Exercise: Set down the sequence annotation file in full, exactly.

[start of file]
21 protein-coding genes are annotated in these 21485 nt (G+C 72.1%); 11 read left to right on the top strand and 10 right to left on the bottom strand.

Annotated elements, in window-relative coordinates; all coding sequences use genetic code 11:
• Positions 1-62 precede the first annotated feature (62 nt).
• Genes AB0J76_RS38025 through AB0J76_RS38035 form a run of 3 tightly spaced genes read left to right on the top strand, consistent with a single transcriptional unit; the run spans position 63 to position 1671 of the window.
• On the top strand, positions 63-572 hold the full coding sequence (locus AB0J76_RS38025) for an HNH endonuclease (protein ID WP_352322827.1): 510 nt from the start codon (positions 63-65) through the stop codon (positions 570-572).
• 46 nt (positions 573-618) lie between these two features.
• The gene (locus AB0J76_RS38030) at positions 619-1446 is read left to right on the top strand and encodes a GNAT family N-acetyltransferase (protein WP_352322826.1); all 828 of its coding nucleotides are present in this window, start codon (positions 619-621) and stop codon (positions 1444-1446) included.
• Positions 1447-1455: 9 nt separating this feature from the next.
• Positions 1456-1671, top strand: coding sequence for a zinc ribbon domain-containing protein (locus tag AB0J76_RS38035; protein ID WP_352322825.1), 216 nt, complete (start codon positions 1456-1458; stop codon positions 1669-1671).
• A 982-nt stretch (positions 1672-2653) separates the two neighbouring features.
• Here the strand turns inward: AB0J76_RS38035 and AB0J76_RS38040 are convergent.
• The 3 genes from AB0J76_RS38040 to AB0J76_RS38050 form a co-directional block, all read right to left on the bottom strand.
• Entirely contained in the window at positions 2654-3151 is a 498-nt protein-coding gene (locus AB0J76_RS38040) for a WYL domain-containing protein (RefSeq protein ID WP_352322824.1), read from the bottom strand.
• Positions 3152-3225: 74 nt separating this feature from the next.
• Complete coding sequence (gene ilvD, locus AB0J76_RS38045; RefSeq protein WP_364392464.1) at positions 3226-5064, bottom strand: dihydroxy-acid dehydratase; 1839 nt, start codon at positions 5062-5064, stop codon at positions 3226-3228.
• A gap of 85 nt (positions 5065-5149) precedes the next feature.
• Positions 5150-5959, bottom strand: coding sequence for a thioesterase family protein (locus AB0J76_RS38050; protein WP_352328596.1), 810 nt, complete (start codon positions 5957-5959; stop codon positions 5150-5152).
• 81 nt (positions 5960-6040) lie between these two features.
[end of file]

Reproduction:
21 protein-coding genes are annotated in these 21485 nt (G+C 72.1%); 11 read left to right on the top strand and 10 right to left on the bottom strand.

Annotated elements, in window-relative coordinates; all coding sequences use genetic code 11:
• Positions 1-62 precede the first annotated feature (62 nt).
• Genes AB0J76_RS38025 through AB0J76_RS38035 form a run of 3 tightly spaced genes read left to right on the top strand, consistent with a single transcriptional unit; the run spans position 63 to position 1671 of the window.
• On the top strand, positions 63-572 hold the full coding sequence (locus AB0J76_RS38025) for an HNH endonuclease (protein ID WP_352322827.1): 510 nt from the start codon (positions 63-65) through the stop codon (positions 570-572).
• 46 nt (positions 573-618) lie between these two features.
• The gene (locus AB0J76_RS38030) at positions 619-1446 is read left to right on the top strand and encodes a GNAT family N-acetyltransferase (protein WP_352322826.1); all 828 of its coding nucleotides are present in this window, start codon (positions 619-621) and stop codon (positions 1444-1446) included.
• Positions 1447-1455: 9 nt separating this feature from the next.
• Positions 1456-1671, top strand: coding sequence for a zinc ribbon domain-containing protein (locus tag AB0J76_RS38035; protein ID WP_352322825.1), 216 nt, complete (start codon positions 1456-1458; stop codon positions 1669-1671).
• A 982-nt stretch (positions 1672-2653) separates the two neighbouring features.
• Here the strand turns inward: AB0J76_RS38035 and AB0J76_RS38040 are convergent.
• The 3 genes from AB0J76_RS38040 to AB0J76_RS38050 form a co-directional block, all read right to left on the bottom strand.
• Entirely contained in the window at positions 2654-3151 is a 498-nt protein-coding gene (locus AB0J76_RS38040) for a WYL domain-containing protein (RefSeq protein ID WP_352322824.1), read from the bottom strand.
• Positions 3152-3225: 74 nt separating this feature from the next.
• Complete coding sequence (gene ilvD, locus AB0J76_RS38045; RefSeq protein WP_364392464.1) at positions 3226-5064, bottom strand: dihydroxy-acid dehydratase; 1839 nt, start codon at positions 5062-5064, stop codon at positions 3226-3228.
• A gap of 85 nt (positions 5065-5149) precedes the next feature.
• Positions 5150-5959, bottom strand: coding sequence for a thioesterase family protein (locus AB0J76_RS38050; protein WP_352328596.1), 810 nt, complete (start codon positions 5957-5959; stop codon positions 5150-5152).
• 81 nt (positions 5960-6040) lie between these two features.